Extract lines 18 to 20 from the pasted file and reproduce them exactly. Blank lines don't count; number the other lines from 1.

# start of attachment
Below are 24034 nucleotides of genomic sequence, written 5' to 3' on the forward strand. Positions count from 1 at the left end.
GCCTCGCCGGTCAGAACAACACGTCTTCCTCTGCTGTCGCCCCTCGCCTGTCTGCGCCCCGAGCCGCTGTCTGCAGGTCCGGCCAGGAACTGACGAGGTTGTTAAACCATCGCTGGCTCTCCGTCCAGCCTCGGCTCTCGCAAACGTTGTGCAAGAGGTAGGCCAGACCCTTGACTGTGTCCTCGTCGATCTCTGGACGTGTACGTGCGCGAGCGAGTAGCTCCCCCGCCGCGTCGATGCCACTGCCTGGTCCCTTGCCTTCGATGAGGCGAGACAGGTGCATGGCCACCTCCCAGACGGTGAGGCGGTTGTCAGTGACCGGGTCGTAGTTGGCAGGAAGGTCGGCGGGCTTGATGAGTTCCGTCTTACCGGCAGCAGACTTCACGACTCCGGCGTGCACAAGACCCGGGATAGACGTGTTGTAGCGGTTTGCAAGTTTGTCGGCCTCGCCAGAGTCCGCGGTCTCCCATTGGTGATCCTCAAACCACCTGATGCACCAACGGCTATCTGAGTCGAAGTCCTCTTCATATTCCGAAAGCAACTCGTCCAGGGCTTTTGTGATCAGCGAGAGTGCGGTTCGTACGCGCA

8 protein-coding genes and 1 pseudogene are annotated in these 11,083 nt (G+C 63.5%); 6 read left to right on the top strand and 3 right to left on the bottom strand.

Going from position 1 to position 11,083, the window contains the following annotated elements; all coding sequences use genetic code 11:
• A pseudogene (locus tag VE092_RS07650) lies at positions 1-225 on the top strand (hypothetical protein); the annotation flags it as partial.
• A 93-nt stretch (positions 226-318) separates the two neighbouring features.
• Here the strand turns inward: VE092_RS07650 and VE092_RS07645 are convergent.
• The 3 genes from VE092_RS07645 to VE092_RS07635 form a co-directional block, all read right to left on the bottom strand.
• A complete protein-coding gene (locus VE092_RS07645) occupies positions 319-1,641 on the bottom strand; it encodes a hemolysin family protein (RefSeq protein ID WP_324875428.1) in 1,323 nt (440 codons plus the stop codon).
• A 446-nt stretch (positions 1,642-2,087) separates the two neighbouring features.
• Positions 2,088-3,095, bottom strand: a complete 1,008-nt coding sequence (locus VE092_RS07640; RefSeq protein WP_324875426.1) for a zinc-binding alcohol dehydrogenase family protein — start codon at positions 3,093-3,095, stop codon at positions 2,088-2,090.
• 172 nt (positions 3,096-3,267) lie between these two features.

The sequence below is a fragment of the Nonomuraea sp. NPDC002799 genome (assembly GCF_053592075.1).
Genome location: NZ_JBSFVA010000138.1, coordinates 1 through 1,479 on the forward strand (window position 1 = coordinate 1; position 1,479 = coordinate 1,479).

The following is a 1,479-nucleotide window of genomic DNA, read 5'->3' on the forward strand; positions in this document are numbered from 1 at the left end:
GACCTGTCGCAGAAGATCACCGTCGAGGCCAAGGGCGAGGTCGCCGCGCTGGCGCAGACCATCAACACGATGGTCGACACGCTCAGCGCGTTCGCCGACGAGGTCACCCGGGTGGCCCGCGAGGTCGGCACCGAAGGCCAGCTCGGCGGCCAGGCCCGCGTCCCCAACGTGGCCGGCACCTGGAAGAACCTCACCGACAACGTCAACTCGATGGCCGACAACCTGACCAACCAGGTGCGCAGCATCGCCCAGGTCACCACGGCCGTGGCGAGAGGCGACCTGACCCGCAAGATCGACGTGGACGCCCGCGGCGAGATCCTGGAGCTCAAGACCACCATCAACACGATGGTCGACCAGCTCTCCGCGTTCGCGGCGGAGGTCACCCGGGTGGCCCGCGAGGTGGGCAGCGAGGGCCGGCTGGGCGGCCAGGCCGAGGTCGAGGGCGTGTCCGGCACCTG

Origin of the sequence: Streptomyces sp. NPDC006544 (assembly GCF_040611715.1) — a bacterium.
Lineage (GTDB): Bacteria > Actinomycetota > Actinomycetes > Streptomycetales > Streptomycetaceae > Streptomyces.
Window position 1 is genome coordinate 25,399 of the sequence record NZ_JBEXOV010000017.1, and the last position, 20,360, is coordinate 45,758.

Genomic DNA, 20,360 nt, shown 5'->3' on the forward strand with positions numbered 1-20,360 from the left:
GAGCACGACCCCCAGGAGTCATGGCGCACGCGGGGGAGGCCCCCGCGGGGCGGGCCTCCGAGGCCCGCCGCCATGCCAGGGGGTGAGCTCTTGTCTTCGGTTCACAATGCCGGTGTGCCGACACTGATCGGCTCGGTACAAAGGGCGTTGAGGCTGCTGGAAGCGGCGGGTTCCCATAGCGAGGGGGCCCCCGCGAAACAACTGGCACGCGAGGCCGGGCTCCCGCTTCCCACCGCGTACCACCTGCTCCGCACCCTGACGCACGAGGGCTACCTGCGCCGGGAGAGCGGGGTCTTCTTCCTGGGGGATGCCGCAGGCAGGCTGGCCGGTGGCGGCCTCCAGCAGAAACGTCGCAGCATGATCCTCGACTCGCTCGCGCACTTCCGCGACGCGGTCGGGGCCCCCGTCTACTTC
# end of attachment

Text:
Lineage (GTDB): Bacteria > Actinomycetota > Actinomycetes > Streptomycetales > Streptomycetaceae > Streptomyces.
Window position 1 is genome coordinate 25,399 of the sequence record NZ_JBEXOV010000017.1, and the last position, 20,360, is coordinate 45,758.

Genomic DNA, 20,360 nt, shown 5'->3' on the forward strand with positions numbered 1-20,360 from the left: